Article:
Sino-Japanese garden

A tradition far removed from the formal garden of the oasis had evolved in China and was already established during the Han dynasty (140-87 BC). One of his distant heirs was destined one day to fertilize the West in turn and to influence not only the English landscape gardens and the Jardins chinois-anglais, but also the modern gardens of Northern Europe and America. His most direct descendant was imported with many other things of Chinese culture in Japan in the eighth century. The base of the Sino-Japanese garden is a veneration of nature that took its roots from the mysticism-Taoist naturalism, subsequently reinforced by Zen Buddhism, with its cult of the hill, the grove and the lotus pond, and its love for the quiet meditation.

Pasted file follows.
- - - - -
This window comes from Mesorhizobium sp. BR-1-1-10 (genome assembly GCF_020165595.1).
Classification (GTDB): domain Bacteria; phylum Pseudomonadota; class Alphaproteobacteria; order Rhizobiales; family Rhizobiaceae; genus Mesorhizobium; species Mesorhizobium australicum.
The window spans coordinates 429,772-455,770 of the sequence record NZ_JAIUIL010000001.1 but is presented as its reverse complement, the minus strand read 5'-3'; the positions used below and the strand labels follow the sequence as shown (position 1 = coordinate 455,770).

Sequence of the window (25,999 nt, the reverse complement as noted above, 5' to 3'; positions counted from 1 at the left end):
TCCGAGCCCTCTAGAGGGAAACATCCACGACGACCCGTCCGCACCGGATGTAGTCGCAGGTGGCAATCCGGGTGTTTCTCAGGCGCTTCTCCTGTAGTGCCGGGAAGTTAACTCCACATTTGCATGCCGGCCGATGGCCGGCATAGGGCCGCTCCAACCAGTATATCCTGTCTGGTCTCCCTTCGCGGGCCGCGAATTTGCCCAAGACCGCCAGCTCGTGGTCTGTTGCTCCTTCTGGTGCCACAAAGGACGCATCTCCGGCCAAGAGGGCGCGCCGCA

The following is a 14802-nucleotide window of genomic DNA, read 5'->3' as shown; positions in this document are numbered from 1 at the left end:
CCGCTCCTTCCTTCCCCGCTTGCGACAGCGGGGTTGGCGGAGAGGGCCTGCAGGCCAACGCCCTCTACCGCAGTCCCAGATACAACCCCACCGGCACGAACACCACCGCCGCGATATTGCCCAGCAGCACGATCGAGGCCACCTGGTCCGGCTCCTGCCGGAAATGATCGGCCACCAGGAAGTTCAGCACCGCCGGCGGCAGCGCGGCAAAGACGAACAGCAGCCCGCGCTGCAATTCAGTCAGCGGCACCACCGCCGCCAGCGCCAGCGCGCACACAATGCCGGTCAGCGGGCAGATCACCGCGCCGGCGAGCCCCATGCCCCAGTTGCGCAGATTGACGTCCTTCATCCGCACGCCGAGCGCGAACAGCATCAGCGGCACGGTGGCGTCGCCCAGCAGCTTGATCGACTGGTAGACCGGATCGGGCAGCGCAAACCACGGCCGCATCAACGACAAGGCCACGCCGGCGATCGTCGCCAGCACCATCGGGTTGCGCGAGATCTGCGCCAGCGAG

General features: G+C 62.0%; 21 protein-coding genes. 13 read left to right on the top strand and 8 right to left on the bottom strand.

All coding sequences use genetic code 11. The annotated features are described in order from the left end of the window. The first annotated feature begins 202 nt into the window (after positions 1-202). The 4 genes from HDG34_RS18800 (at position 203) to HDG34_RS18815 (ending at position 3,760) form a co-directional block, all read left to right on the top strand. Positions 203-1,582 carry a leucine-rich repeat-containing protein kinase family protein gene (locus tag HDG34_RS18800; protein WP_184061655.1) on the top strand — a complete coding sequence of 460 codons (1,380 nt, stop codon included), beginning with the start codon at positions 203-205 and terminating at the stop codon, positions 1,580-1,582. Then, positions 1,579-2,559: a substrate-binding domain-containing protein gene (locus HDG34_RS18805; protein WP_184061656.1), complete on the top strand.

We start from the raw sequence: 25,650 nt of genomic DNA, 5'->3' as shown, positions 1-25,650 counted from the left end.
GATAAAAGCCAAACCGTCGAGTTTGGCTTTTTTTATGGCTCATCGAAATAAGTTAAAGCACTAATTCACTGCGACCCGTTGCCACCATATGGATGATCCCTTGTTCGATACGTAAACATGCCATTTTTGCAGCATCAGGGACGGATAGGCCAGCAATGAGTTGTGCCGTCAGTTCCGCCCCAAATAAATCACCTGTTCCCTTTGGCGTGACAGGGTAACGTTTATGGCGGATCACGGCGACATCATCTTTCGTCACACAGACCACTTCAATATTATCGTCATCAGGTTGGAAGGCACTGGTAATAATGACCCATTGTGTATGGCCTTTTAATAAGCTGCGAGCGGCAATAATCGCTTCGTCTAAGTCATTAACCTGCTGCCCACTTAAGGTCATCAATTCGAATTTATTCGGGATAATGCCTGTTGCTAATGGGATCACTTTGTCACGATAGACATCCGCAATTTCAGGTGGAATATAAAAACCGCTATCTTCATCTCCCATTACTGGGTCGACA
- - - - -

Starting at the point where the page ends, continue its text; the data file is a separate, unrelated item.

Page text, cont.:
The Chinese garden is essentially a place to philosophize, leaving aside earthly conflicts. Nothing in it can be rushed or improvised or flashy. The paths are not made, as in the West, to access directly from one point to another; but rather to savor slowly and fully every view and every atmosphere of the scene that manifests itself along the way. For this reason, they are tortuous and even zig-zag, while the bridges, with their steep arches or with a sudden change of direction, invite a break to admire the reflections. The natural landscape that the Chinese most venerated was the grandiose; high mountains, waterfalls, foggy valleys, and lakes. Their gardens were creations of the mind to such an extent that a great landscape could be indicated by a few carefully placed irregular rocks; the rest of the painting was filled with imagination. In this, he showed his affinity with Chinese landscape painting, in all its economy of shadows and evocative lines. There was indeed a very close connection, and the garden through which one wandered slowly was a tinkering remake of the long scrolls of Chinese landscape painters. When the Chinese garden came to Japan, it underwent many changes, but the basic principles were never lost. It was drawn with more solid lines in a better-defined composition, perhaps losing in poetry what it gained in clarity. Only in the sixteenth century was the tea ceremony introduced, which in the eyes of the West was the essence of a Japanese garden. For Europeans, the careful setting of this ceremony may seem an excessive emphasis on a banal rite, but for the Japanese, it has a profound meaning: it is a deliberate seclusion from the conflicts and ambitions of the world and a recognition of the spiritual values of philosophy and aesthetics. There is a fundamental difference in the relationship with nature between the Eastern Buddhist and the Western philosopher.